The AR15 rifle was first designed by Armalite in the 1950s to pursue a US Military contract for a new service rifle to replace the M14. Facing bankruptcy, the company sold the design to Colt’s Manufacturing Corporation who went on to provide a select fire version for the US Military designated as the M16.
Later, Colt retrojected the AR15 rifle into their lineup as a semi automatic only version intended for civilians. The design of the bolt carrier was changed and the lower receiver had a few modifications, notably a hinged front pivot pin, the lack of a third hole in the fire control group to accept the automatic sear and a two position selector lever that pivoted between “safe” and “fire” as opposed to the military’s three-position safety.
Manufacturers and Companies that Make Lower Receivers
There are more than 50 companies that manufacture an AR 15 variant. Some of the most common are: Colt’s Manufacturing Company (Colt), Armalite, Bushmaster Firearms International, Bravo Company, CMMG, Olympic Arms, Daniel Defense, DPMS Panther Arms, Les Baer, Elite Arms, Wilson Combat, JP Enterprises, Heckler & Koch, Knight’s Armament, Seekins Precision, La Rue Tactical, LMT, Noveske, Rock River Arms, Remington Arms, Mossberg, Ruger and Spike’s Tactical.
While some companies push out mere clones of their competitors’ product, others strive to bring something different to the table with their offerings.
Federal Firearms License Information
The lower receiver is the serial numbered part which makes the AR-15 a firearm and with very few exceptions is the only part that requires shipping and receiving through a Federal Firearms Licensee (FFL). Most of the lower receivers available look extremely similar to one another, leading to the misconception that all are manufactured by a few entities in the industry.
In addition to the rifle’s serial number, the lower receiver contains the magazine well, fire control group (hammer, trigger, sear and safety), buffer tube, stock and the bolt catch. Lower receivers may be had either stripped or complete. There is even an option for “less complete” versions for the ultimate “do-it-yourself” project.
The Top AR 15 Lower Receivers
Spike’s Tactical produces AR-15 lower receivers for consumers and law enforcement and was one of the first companies to cater to the growing NFA oriented segment of the shooting public.
Spike’s machines their receivers from a mil-spec aluminum forging with an anodized finish to resist wear and tear from the elements. The magazine well is engraved with Spike’s spider logo and the caliber designation: “Multi” to allow shooters to adopt any caliber within reason.
One of the more recent manufacturers specializing in custom AR15 lower receivers is Seekins Precision. This lower receiver features a textured magazine well front to allow the shooter to use it for stability instead of the hand guards. Completely designed with the tactical shooter in mind, this completely mil-spec lower receiver known as the SP223 is worth the extra cost.
The SP223 lower receiver includes an oversized trigger guard for use with gloves and the best part of all is Seekins’ use of screws as opposed to roll pins to complete the build, which results in less potential damage to the receiver during assembly and is a vast improvement over every lower receiver on the market.
CMMG has been manufacturing quality lower receivers and complete rifles for a number of years and specializes in calibers other than 5.56 NATO. Their 9mm lower receiver is machined from a billet of T-6 aluminum and accepts all mil-spec parts, but requires the use of a 9mm buffer spring. The magazine well accepts Colt 9mm magazines but may be modified to use Uzi 9mm magazines as well.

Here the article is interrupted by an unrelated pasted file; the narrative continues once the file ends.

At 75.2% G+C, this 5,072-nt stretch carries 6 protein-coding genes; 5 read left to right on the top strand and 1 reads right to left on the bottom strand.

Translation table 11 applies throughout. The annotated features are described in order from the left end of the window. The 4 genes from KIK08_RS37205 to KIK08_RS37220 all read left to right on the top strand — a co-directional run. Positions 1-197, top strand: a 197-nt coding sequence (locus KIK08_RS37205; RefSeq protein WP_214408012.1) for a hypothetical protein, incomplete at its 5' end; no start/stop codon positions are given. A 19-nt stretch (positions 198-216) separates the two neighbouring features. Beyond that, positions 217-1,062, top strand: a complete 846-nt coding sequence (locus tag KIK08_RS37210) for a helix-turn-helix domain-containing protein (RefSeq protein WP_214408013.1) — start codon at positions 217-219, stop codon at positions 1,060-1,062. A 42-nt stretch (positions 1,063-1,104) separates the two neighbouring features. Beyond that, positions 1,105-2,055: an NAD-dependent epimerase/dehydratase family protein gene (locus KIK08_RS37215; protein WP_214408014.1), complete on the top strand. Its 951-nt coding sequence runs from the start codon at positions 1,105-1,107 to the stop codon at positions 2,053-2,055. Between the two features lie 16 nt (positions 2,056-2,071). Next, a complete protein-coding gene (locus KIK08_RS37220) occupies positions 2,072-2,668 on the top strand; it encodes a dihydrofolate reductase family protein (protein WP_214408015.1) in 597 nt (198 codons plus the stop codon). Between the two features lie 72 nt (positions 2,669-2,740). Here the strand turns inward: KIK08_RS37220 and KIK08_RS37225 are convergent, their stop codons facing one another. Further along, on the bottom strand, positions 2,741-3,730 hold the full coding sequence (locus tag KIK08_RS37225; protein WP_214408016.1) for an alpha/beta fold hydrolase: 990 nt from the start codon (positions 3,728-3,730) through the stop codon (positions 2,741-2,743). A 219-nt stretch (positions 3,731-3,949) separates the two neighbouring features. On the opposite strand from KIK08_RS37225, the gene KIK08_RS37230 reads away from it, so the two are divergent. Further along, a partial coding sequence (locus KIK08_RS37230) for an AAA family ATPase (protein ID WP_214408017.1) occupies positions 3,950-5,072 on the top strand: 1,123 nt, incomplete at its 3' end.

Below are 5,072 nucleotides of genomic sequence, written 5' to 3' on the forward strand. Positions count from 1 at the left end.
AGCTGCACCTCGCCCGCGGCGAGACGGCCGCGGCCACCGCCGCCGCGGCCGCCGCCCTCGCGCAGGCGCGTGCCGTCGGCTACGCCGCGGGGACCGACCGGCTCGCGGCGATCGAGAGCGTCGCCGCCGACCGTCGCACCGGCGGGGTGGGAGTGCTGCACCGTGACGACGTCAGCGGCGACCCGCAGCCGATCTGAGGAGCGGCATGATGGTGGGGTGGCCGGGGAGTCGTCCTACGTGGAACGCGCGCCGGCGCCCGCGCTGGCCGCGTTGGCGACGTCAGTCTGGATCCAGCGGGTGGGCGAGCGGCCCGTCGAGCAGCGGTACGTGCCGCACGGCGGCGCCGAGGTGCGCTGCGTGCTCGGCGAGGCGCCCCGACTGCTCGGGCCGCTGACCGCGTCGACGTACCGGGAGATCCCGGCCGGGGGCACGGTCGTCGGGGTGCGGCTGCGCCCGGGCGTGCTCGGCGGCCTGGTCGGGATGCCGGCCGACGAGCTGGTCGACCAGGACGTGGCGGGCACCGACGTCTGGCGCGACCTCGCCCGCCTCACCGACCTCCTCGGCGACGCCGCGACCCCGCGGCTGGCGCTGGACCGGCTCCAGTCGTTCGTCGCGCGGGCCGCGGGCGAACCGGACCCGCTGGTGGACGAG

4. DPMS LR-308
Technically this lower receiver may not be for an AR15, but it is worthy of mentioning due to the surging interest in this type of rifle chambered in 308 Winchester. In some circles it is known as the older and bigger brother to the AR15: the AR10, whose name is trademarked by Armalite. As it is intended for a larger caliber than 5.56 NATO with a longer cartridge case, some changes had to be made to the lower receiver, including the provision for a longer magazine well.
Besides that, the receiver accepts all the parts of an AR15 lower receiver parts kit and a few modifications have been made to make the installation easier such as threading the bolt catch instead of using a roll pin and relocating the rear take down detent to beneath the pistol grip as opposed to behind the butt stock in a position that begs for a crushed spring and lost takedown detent, unless you have three hands.
As for upper receivers to fit this model, they must be chambered in 308 Winchester. Larger caliber AR15 upper receivers intended as single shot rifles in 50 BMG or 338 Lapua will not fit on this version, either.
As mentioned previous, most AR15 lower receivers transfer the same as a complete firearm with few exceptions. That exception is the 80% lower receiver. This is an aluminum forging that has 80% of the final work done to it. The buyer must complete the remaining from drilling the hammer and trigger pins to milling or cutting out the section for the fire control group.
When it is complete, the buyer may need to serialize and register it depending upon their city and state of residence. It is the buyer’s responsibility to comply with federal, state and local firearms laws.
There are a number of choices when it comes to a lower receiver depending upon how much work the buyer wishes to put into their build. From complete lower receivers with all parts including the butt stock installed to 80% lowers that require a degree of milling, drilling and final finishing before installing a lower receiver parts kit. There is even a raw forging available which requires an inordinate amount of work for the hobbyist to complete.
It cannot be said that there are little to no options when it comes to choosing a lower receiver for an AR15 project.